With the media sensation surrounding Paradise Papers tempering, talk has turned to the legal and financial consequences of the leak – but what about the longer-term reputational fallout for those embroiled?
One of the first to be publicly named and shamed was Lewis Hamilton – four-time Formula One World Champion, who allegedly avoided paying £3.1 million in tax on a private jet he had imported to the UK. Hamilton has since chosen to remain silent, perhaps recognising that winning the public’s hearts and minds, in relation to his personal financial affairs, is unnecessary in his pursuit of distinction on the track. His position as Britain’s greatest Formula One driver is cemented, with or without passing the general public’s somewhat arbitrary, moral character test.
Similarly, will viewers stop watching Mrs Brown’s Boys because its actors were outed as allegedly having diverted more than £2 million through an offshore tax-avoidance scheme? At its peak, the show was adored by over 11 million viewers – will fans refuse to purchase boxsets, calendars, t-shirts and other sitcom memorabilia in economic protest? Brendon O’Carroll, the creator of the show, rushed to defend his co-stars claiming that “every penny [of tax] was paid”. Apart from the increasing media interest in the actors’ broader financial affairs (a recent report claims the O’Carroll family owns £3.4 million in Floridian real estate), time is yet to tell whether the leaks will have any real impact on the sitcom stars’ careers.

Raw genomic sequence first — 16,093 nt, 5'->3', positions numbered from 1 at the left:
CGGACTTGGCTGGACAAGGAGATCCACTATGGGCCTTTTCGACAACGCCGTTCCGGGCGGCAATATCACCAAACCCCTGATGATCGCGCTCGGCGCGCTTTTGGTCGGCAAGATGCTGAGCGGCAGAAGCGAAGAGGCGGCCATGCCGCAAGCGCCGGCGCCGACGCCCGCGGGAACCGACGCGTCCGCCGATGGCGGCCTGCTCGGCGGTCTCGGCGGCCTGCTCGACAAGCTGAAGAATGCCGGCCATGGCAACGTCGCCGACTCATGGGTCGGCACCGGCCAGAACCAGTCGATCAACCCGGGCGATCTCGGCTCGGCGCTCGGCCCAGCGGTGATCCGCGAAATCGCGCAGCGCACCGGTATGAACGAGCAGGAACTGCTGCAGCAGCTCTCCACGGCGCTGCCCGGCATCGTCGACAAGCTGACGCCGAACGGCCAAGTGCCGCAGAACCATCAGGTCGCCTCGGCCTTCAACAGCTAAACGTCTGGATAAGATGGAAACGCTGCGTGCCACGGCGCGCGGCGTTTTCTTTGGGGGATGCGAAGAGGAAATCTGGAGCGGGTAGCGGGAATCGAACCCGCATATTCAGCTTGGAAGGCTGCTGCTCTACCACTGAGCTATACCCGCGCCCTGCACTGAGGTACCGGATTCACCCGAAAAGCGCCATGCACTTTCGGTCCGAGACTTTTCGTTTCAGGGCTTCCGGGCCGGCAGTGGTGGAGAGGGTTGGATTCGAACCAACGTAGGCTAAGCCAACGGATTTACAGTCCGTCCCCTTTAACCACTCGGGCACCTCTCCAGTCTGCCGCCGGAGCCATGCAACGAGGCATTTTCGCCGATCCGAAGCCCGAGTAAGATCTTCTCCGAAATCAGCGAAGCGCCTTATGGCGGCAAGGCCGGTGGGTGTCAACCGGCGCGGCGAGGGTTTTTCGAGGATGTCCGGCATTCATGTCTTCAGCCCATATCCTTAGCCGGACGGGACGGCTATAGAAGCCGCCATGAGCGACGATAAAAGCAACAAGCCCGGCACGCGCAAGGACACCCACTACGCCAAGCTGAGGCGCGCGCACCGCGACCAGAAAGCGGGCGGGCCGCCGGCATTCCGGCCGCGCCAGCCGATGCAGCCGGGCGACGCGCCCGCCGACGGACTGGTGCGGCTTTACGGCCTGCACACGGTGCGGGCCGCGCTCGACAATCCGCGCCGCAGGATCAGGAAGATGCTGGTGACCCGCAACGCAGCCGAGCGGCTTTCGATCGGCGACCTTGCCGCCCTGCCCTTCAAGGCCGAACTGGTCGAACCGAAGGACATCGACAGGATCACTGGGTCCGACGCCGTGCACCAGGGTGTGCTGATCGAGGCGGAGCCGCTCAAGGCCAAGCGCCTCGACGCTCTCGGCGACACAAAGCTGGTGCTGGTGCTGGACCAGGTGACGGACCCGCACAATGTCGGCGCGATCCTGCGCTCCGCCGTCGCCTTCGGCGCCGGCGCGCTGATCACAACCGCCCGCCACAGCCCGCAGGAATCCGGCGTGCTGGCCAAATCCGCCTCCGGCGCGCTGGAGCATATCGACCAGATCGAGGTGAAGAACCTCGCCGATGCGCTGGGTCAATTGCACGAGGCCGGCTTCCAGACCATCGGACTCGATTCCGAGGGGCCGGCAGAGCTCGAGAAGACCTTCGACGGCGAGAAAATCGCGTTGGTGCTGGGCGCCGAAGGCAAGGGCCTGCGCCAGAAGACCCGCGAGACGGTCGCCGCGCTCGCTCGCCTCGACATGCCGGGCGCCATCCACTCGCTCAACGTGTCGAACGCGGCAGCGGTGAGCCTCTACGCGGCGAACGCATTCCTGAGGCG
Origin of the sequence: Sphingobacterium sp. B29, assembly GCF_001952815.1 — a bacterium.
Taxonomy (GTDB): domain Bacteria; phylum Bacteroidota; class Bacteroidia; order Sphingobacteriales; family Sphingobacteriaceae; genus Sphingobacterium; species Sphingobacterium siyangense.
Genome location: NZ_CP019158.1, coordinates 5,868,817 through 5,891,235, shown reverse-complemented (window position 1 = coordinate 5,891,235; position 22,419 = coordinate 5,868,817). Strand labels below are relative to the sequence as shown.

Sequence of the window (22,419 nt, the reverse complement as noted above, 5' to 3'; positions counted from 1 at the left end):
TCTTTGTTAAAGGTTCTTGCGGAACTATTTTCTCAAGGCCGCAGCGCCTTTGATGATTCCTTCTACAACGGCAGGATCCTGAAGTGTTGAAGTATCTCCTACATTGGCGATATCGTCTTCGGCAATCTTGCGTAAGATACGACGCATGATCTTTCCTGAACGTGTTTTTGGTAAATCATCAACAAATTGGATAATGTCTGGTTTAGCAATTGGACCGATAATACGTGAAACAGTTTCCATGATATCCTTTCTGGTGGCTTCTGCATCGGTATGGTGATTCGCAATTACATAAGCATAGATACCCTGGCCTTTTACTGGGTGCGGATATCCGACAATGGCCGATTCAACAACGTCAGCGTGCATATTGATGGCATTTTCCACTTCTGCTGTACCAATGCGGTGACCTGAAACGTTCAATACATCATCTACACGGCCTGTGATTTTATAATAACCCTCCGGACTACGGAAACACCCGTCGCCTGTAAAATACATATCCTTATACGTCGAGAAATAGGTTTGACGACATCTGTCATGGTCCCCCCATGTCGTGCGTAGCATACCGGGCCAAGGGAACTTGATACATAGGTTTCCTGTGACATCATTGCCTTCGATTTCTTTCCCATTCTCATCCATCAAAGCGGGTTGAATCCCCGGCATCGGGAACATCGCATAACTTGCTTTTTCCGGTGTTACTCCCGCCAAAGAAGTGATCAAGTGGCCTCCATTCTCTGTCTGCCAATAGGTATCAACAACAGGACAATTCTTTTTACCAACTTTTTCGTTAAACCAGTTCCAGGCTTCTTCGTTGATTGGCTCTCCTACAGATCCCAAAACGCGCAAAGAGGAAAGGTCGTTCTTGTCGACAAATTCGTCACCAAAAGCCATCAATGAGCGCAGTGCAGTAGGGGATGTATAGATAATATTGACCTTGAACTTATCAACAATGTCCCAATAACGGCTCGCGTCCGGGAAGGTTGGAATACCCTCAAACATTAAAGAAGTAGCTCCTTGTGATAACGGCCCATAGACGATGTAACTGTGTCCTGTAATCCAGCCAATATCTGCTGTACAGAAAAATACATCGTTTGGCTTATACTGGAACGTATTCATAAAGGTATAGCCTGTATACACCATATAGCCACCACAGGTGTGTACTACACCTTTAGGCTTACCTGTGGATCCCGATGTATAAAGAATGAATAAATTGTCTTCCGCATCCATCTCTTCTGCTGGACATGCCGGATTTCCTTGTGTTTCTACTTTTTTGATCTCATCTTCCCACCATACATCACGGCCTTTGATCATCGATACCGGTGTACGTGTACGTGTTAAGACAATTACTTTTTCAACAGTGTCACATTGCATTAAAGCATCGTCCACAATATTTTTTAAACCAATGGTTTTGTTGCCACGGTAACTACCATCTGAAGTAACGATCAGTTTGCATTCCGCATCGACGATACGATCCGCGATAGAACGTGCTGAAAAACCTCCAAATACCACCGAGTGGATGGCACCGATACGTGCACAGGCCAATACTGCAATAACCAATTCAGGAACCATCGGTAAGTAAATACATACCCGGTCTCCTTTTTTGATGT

By the same token, half a million tourists are unlikely to stop flocking to Buckingham Palace every year because the Queen’s estate was found to have invested millions offshore. The news may have caused a temporary spike in anti-royalist sentiment – but who could hold a 91-year old lady, who happens to be the world’s longest reigning head of state with an exemplary record of public service, accountable for what was essentially the work of accountants working on behalf of the royal purse?
It’s still early days but the criticism faced by the accused has, so far, been less scathing than that heaped upon those implicated in the Panama Papers.
This somewhat muted, post-publication reaction could be result of several explanations. Either the general public is applying some level of reason to the highly-charged, reputation-slaying, media headlines and recognises that tax avoidance is essentially “tax efficiency” in the eyes of those who commit the deed.
Or maybe leaks of this kind are a hostage to fortune by those seeking to wreak reputational damage, serving, in the long-term, only to cement the public’s complacency, as celebrities, politicians and the super-rich hiding their wealth offshore becomes a disappointing and repetitious norm. Perhaps the punch is diluted because we suspect that some of the most vociferous critics are doing the same…